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Calculating the Optical Rotation Value

by Interception
Tags: optical, rotation
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Interception
#1
Nov29-12, 06:03 PM
P: 15
1. The problem statement, all variables and given/known data So the problem states that we have a (+) enantiomer of a coumpund with an optical rotation of 50*. If a pure sample containes 42% of the (+) enantiomer and 58% of the (-) enantioimer, what is the optical rotation value. (By * i mean degrees)



2. Relevant equations I'm not sure which equation would apply to this situation. It's a small school, and our proffesor hardly went over this subject. We'd done a few problems, but none where like this.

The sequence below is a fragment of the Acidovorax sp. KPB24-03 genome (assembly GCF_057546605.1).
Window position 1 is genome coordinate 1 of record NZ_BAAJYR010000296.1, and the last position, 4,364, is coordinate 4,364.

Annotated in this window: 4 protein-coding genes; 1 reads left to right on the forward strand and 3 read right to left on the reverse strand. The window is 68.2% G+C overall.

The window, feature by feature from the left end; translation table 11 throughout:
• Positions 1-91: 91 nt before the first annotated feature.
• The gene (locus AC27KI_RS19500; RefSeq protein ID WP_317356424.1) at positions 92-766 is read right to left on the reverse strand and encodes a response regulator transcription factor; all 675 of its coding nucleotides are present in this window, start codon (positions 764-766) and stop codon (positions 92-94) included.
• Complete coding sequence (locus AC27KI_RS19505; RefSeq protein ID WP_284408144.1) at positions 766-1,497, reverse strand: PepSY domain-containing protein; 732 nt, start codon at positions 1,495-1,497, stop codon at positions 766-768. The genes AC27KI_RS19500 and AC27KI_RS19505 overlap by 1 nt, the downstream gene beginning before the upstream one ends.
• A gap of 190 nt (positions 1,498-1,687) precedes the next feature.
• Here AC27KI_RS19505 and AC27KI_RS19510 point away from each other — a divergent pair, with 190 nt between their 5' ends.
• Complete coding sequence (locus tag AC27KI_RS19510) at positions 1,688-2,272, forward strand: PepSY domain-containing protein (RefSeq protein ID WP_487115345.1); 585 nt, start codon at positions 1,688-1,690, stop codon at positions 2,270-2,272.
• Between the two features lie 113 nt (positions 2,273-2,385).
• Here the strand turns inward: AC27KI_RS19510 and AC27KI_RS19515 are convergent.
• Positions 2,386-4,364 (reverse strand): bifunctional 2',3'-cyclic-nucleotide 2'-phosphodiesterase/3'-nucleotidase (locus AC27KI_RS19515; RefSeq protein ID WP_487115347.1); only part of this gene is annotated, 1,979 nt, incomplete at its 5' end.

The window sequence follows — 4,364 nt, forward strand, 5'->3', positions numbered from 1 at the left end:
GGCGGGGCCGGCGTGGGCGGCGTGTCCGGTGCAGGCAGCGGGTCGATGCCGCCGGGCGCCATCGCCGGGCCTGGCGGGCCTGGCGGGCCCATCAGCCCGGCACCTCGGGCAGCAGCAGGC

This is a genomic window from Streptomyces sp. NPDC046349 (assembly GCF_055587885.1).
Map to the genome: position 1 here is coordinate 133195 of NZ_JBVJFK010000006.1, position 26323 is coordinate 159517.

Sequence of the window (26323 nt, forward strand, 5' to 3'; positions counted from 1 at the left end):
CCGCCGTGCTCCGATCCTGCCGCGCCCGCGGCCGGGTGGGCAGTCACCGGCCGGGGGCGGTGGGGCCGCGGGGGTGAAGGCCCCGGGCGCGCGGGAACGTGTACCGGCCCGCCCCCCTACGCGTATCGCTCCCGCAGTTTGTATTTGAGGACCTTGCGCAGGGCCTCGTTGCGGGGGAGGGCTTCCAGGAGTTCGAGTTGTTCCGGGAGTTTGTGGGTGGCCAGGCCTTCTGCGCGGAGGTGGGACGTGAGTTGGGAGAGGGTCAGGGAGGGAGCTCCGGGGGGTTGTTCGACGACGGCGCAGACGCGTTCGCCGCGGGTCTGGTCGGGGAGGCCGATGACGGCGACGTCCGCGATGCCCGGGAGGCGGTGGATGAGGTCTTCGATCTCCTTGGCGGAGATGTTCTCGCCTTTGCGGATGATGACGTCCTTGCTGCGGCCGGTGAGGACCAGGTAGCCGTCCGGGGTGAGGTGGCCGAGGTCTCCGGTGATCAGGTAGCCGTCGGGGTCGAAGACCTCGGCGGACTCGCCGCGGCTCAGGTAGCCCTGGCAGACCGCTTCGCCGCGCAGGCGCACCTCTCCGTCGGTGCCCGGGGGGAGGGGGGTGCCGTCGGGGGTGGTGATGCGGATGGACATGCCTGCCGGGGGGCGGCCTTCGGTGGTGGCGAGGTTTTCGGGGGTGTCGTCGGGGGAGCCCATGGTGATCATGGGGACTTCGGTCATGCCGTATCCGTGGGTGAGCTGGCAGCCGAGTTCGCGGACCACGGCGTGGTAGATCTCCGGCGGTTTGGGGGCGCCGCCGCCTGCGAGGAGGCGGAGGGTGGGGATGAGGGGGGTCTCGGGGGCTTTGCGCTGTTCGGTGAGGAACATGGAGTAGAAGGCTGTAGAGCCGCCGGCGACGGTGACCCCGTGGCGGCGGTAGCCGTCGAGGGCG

3. The attempt at a solution I know that it will be a negative value since the the (-) enantiomer outnumbers the (+). I didn't know how to approach the problem, so I took 58%-the 42% to see how much of the (-) will contribute to the rotations since the 42% of the (+) enantiomer will counteract 42% of the (-) enantiomer. I got -16. I took this mean that 16% of the (-) enantiomer would be optically active, and 16% of 50 is 8, or in this case -8* of optical rotation. The negative value makes sense, and the fact that it's not a large number. Does this look right?
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Borek
#2
Nov30-12, 01:53 AM
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Borek's Avatar
P: 23,363
Looks OK to me.


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